By Sinéad Carew and Saeed Azhar
(Reuters) - With mounting uncertainty around the U.S. economic outlook and the resulting slump in financial markets, Wall Street is easing up on hiring after a recruiting frenzy last year.
Wall Street companies including banks like Citigroup Inc, JPMorgan Chase & Co and Wells Fargo & Co were facing cutthroat hiring competition and being forced to pay more to recruit and retain talent in 2021 and early this year. Bonuses jumped to their highest level in 15 years.
However, recruitment consultants, executives and recent data show that hiring frenzy is diminishing.
"At the end of 2021 it was white hot with unprecedented demand for hiring and pay," said Alan Johnson, managing director at compensation consulting firm Johnson Associates. "It's quickly evolving from white hot to normal, and maybe by the end of this year getting cold. We're certainly in a transition."
The latest U.S. Bureau of Labor Statistics data shows that while employers in the securities, commodity contracts, investments, funds and trusts category were still hiring, the pace slowed sharply in May with 1,200 jobs added that month compared with the 4,600 in April. This compares with a 3,400 monthly average for 2021, when the sector saw its biggest annual headcount expansion since 2000.
Alberto Mirabal, senior vice president for investment banking at recruitment firm GQR Global Markets, said some clients have pressed pause on some talent searches while they wait to "see how things shake out" before expanding their already large teams amid slumping global markets.
"We're seeing a bit of a slowdown," he said.
Soaring inflation exacerbated by Russia's invasion of Ukraine and resulting interest rate hikes are making some Wall Street companies nervous about the risk of a recession.
Some pockets of the financial industry are already seeing layoffs, most notably the mortgage segment, which is uniquely vulnerable to interest rate hikes that hurt home sales.
JPMorgan Chase & Co is laying off hundreds of employees in its home-lending business and reassigning hundreds more this week, according to Bloomberg.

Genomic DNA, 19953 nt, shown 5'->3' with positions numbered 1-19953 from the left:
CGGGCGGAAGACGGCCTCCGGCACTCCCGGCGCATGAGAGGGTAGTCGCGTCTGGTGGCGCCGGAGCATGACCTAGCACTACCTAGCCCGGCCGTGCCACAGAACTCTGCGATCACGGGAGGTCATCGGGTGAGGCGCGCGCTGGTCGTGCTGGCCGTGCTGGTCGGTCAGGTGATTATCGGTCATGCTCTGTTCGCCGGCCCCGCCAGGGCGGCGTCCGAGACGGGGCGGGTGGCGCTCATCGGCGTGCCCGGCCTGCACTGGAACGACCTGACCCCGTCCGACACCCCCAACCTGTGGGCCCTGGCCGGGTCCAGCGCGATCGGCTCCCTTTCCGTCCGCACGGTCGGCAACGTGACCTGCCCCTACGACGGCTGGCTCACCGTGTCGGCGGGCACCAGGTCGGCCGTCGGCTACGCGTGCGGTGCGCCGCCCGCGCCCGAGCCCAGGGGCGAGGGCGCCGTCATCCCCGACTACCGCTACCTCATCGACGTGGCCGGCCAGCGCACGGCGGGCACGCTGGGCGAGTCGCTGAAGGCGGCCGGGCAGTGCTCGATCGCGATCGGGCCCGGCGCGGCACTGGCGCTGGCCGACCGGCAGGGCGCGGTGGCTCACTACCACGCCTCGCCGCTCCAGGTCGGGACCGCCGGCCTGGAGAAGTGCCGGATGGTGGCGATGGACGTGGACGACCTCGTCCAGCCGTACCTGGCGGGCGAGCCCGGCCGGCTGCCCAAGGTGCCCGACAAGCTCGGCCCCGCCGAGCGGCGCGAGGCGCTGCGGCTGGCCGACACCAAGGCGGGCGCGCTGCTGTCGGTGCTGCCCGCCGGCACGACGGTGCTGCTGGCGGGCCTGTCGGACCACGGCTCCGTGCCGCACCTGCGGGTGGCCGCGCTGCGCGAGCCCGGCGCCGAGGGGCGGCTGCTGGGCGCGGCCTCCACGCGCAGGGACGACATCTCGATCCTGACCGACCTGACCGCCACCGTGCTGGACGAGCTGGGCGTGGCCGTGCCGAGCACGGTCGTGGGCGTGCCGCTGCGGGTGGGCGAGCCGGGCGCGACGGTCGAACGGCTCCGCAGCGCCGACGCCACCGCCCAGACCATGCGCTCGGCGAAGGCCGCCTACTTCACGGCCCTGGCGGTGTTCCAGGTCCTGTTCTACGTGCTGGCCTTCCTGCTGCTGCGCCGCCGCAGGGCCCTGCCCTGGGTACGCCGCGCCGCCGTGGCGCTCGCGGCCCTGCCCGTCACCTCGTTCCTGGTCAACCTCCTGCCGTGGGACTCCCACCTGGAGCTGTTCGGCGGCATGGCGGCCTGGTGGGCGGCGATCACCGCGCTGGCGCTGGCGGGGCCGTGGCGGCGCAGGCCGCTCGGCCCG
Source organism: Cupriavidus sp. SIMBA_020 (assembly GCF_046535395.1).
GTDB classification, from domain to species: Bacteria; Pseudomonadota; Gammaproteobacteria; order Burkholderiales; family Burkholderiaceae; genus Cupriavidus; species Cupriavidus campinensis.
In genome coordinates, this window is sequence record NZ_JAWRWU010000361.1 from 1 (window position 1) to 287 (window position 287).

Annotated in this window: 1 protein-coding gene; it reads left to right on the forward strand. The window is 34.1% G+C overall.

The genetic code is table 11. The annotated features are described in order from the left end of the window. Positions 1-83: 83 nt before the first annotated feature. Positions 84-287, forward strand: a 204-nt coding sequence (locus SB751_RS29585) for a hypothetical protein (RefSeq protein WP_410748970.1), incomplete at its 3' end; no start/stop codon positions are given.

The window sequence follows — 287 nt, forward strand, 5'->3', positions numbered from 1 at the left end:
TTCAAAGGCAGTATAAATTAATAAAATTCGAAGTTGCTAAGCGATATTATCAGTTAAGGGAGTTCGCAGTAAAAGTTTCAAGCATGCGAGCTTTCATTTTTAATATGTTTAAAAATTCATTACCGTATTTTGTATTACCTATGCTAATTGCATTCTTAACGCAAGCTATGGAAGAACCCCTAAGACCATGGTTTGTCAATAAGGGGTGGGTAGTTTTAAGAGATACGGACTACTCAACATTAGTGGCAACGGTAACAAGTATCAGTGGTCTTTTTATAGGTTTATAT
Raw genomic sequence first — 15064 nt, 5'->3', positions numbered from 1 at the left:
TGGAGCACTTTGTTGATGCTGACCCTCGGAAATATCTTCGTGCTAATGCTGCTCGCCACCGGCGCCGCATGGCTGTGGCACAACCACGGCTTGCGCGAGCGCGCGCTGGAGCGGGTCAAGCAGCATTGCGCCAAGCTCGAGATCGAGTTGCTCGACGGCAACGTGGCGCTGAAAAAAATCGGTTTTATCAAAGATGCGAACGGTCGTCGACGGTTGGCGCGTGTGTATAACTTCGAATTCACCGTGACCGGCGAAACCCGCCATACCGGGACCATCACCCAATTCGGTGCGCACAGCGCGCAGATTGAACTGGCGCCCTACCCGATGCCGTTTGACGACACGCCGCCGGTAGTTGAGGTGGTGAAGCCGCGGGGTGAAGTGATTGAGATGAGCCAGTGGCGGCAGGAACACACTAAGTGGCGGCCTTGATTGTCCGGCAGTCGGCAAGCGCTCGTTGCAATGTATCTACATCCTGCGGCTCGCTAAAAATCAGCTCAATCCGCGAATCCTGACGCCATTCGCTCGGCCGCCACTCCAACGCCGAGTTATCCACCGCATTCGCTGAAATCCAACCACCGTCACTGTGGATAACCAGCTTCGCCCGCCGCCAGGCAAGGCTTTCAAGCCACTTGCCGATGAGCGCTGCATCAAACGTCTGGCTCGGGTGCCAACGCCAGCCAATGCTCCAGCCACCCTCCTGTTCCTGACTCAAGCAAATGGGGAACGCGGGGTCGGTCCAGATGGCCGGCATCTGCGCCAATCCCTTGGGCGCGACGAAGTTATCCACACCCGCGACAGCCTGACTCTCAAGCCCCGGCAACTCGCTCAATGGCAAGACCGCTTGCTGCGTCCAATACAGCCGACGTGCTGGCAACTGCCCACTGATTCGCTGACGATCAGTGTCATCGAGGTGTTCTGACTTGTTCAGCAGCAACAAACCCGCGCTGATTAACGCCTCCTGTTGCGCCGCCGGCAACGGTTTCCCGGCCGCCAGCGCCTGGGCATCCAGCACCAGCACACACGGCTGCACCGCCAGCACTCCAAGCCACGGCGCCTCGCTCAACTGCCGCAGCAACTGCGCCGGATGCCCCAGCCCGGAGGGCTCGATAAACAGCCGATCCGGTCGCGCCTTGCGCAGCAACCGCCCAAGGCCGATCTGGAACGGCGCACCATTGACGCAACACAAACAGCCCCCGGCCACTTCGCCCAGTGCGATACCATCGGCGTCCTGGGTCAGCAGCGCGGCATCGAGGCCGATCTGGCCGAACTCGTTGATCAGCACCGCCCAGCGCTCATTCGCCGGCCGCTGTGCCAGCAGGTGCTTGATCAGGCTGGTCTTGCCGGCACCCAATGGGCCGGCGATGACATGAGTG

But overall, the recruiters said that the industry is not yet seeing broad hiring freezes or layoffs. And some smaller players, like boutique investment bank Lazard, are looking to take advantage of the shifting climate to snag talent for themselves.
Lazard Chief Executive Kenneth Jacobs said a hiring slowdown was helping his firm attract new talent after 2021, which he said was the toughest in a decade for staff retention and pay.
"The competition for talent is diminishing," Jacobs told a Morgan Stanley conference last week. "I think we're going to try to take advantage."
Gloria Mirrione, a Korn Ferry search consultant for asset management clients, said she started seeing "a more tempered hiring pace" around the end of March and into April after a "hiring frenzy" during the second half of last year.
Hiring in environmental social and governance (ESG) and impact investing, a hot area for global investors in recent years, was especially busy, she added.
"The work level is more manageable, with maybe a bit more uncertainty coming about how the rest of this year will shape up," she said.
However, recruitment trends vary across Wall Street.
Investment banks, in particular, are facing a tough time with revenue year-to-date down by nearly 38% on the same period a year ago as deals plunge amid market jitters.
"The biggest single drop off in activity is in the equity capital markets space," according to Julian Bell, managing director and head of Americas at talent consultancy Sheffield Haworth. "This means that broker-dealers as opposed to full-service banks will suffer disproportionately."
Brokers in healthcare/biotech and technology, two of the largest equity capital markets sectors, will suffer most, he said.
But while hiring is slowing and pay expectations are lower after unusually strong compensation in 2021, investment bankers are not concerned about imminent layoffs.
"They still think they're relatively understaffed for the deal volumes that they have," said Anthony Keizner, managing partner at Odyssey Search Partners, whose clients include private equity, hedge funds, and investment funds. Some clients still have a big appetite for talent, he said.
"Maybe the foot is slightly off the gas, but the car isn't about to crash," said Keizner.
(Reporting By Sinéad Carew in New York and Saeed Azhar in Dubai; additonal reporting by Lucia Mutikani in Washington DC, and Saqib Iqbal Ahmed and Elizabeth Dilts Marshall in New York. Editing by Michelle Price and Nick Zieminski)